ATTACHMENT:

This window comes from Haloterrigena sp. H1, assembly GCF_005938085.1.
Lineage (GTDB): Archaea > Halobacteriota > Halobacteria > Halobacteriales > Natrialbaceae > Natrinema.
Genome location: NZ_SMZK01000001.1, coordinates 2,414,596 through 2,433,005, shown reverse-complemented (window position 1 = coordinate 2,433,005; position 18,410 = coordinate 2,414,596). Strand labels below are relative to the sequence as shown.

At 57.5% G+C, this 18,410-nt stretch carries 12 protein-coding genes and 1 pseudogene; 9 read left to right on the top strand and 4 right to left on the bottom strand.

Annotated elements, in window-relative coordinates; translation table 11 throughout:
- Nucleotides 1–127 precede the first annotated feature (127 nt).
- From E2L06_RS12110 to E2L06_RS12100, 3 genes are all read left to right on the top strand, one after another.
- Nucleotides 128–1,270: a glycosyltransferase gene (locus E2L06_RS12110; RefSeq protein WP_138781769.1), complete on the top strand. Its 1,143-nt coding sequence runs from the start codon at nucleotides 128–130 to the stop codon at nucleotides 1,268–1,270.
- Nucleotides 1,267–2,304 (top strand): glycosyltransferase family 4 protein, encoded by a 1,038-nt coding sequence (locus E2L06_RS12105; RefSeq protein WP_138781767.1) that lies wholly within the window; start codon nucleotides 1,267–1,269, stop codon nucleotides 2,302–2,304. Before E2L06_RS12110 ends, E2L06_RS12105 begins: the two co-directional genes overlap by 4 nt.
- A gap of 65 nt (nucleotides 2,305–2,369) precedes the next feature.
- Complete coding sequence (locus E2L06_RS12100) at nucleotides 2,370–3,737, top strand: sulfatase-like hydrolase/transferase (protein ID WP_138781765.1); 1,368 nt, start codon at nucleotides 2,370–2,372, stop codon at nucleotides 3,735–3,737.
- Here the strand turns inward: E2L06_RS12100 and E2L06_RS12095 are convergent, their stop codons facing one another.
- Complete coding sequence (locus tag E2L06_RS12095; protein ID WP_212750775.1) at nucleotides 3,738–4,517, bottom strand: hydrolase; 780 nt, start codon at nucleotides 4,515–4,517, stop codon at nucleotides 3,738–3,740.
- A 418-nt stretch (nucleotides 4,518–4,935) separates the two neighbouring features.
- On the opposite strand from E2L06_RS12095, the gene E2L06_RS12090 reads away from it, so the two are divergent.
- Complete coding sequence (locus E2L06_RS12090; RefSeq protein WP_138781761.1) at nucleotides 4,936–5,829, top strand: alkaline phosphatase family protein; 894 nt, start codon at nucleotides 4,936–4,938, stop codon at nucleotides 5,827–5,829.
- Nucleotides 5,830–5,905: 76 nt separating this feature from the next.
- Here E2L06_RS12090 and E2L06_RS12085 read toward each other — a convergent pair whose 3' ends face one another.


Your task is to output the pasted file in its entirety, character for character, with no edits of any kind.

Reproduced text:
This window comes from Haloterrigena sp. H1, assembly GCF_005938085.1.
Lineage (GTDB): Archaea > Halobacteriota > Halobacteria > Halobacteriales > Natrialbaceae > Natrinema.
Genome location: NZ_SMZK01000001.1, coordinates 2,414,596 through 2,433,005, shown reverse-complemented (window position 1 = coordinate 2,433,005; position 18,410 = coordinate 2,414,596). Strand labels below are relative to the sequence as shown.

At 57.5% G+C, this 18,410-nt stretch carries 12 protein-coding genes and 1 pseudogene; 9 read left to right on the top strand and 4 right to left on the bottom strand.

Annotated elements, in window-relative coordinates; translation table 11 throughout:
- Nucleotides 1–127 precede the first annotated feature (127 nt).
- From E2L06_RS12110 to E2L06_RS12100, 3 genes are all read left to right on the top strand, one after another.
- Nucleotides 128–1,270: a glycosyltransferase gene (locus E2L06_RS12110; RefSeq protein WP_138781769.1), complete on the top strand. Its 1,143-nt coding sequence runs from the start codon at nucleotides 128–130 to the stop codon at nucleotides 1,268–1,270.
- Nucleotides 1,267–2,304 (top strand): glycosyltransferase family 4 protein, encoded by a 1,038-nt coding sequence (locus E2L06_RS12105; RefSeq protein WP_138781767.1) that lies wholly within the window; start codon nucleotides 1,267–1,269, stop codon nucleotides 2,302–2,304. Before E2L06_RS12110 ends, E2L06_RS12105 begins: the two co-directional genes overlap by 4 nt.
- A gap of 65 nt (nucleotides 2,305–2,369) precedes the next feature.
- Complete coding sequence (locus E2L06_RS12100) at nucleotides 2,370–3,737, top strand: sulfatase-like hydrolase/transferase (protein ID WP_138781765.1); 1,368 nt, start codon at nucleotides 2,370–2,372, stop codon at nucleotides 3,735–3,737.
- Here the strand turns inward: E2L06_RS12100 and E2L06_RS12095 are convergent, their stop codons facing one another.
- Complete coding sequence (locus tag E2L06_RS12095; protein ID WP_212750775.1) at nucleotides 3,738–4,517, bottom strand: hydrolase; 780 nt, start codon at nucleotides 4,515–4,517, stop codon at nucleotides 3,738–3,740.
- A 418-nt stretch (nucleotides 4,518–4,935) separates the two neighbouring features.
- On the opposite strand from E2L06_RS12095, the gene E2L06_RS12090 reads away from it, so the two are divergent.
- Complete coding sequence (locus E2L06_RS12090; RefSeq protein WP_138781761.1) at nucleotides 4,936–5,829, top strand: alkaline phosphatase family protein; 894 nt, start codon at nucleotides 4,936–4,938, stop codon at nucleotides 5,827–5,829.
- Nucleotides 5,830–5,905: 76 nt separating this feature from the next.
- Here E2L06_RS12090 and E2L06_RS12085 read toward each other — a convergent pair whose 3' ends face one another.